26 Electrocatalysis and the splitting of water
by thermal decomposition of metallic precursors on a titanium substrate, resulting
in conductive mixed oxides. The active components of the oxides were
Ru and Ir and they were mixed with Sn, Ta and Ti for better stability and
selectivity. These electrodes were, as their name suggests, more stable under
reaction conditions compared to the graphite anodes originally used for chlorine
evolution. DSAsr also found use as OER electrodes, due to the high activity of
Ru and Ir, and are still considered the state of the art for electrolysis in acidic
environment 75, 85, 86.
2.5.1 Theoretical model for Oxygen evolution
These early reports have greatly inspired modern research eorts in describing
the OER activity of metals and oxides. On the theoretical side developments
in computational power and methodology have greatly aided the understanding
of catalysis in general 49, 87. For oxygen electrocatalysis a large step towards
understanding oxygen reduction was reported by Nørskov and co-workers in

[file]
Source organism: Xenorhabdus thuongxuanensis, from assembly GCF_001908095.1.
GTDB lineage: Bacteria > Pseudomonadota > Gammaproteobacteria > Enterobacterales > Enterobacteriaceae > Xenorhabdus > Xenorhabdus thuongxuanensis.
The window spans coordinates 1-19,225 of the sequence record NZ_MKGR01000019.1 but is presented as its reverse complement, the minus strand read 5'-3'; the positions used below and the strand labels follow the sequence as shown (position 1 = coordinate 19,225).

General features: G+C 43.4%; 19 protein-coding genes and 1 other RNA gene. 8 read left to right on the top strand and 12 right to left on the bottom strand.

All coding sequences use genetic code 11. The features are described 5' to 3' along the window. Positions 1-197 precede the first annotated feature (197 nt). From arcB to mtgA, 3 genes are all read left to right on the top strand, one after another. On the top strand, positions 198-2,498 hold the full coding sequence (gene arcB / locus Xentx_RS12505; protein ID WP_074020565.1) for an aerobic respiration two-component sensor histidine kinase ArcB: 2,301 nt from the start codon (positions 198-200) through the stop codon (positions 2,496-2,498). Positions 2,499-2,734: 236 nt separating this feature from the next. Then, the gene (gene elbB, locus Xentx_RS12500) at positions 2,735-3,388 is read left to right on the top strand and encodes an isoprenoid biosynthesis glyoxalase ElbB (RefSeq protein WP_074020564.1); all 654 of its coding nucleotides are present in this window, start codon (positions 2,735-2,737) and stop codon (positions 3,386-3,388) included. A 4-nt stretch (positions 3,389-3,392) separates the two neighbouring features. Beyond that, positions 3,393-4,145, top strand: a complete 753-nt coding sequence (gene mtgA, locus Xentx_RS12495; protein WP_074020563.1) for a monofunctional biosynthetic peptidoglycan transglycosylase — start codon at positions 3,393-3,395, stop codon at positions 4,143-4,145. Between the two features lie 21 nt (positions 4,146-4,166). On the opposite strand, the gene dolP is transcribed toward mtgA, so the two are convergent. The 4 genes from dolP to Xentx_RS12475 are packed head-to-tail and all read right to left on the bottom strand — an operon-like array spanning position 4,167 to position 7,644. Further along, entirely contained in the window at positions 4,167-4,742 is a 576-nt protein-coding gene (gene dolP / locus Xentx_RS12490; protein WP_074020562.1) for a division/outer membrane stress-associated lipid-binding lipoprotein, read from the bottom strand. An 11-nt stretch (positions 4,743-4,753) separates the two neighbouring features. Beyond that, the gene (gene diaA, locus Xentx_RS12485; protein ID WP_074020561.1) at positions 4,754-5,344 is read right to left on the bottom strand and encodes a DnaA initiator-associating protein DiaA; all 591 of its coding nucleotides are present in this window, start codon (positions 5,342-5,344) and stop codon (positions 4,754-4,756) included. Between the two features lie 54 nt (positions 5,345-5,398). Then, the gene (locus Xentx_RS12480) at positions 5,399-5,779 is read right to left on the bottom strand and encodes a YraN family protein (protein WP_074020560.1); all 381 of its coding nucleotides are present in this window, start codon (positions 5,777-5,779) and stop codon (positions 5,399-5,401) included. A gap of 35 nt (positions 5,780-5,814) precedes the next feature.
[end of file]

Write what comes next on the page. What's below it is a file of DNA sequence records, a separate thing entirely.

2004 88. They used a simple linear free energy model to relate the overpotential
to the binding energies of intermediates. This model was later used to describe
the OER on both metallic and oxide surfaces by Rossmeisl et al. 89, 90. At
this point it is useful to look into the reaction mechanism of OER. Several
reaction mechanisms have been proposed but here we will consider one of the
most common, which is also the one used in the free energy models. In acidic
solution it can be written in the following way 89. First a water molecule is
dissociated into an adsorbed hydroxide and a solvated proton.
H2O+ ! HO + H+ + e (2.14)
The hydroxide is further oxidised to adsorbed atomic oxygen.
HO + H+ + e ! O + 2(H+ + e) (2.15)
From the adsorbed oxygen atom and a water molecule a superoxide, *OOH, can
H2O + O + 2(H+ + e) ! HOO + 3(H+ + e) (2.16)
Finally, molecular oxygen is formed and leaves the surface.
HOO ! O2(gas) + 4(H+ + e)+ (2.17)
In these equations denotes an active surface site. In alkaline environment the
reaction mechanism looks slightly dierent but the intermediates are the same.
4OH ! OH + 3OH + e (2.18)
OH + 3OH + e ! O + H2O + 2OH + 2e (2.19)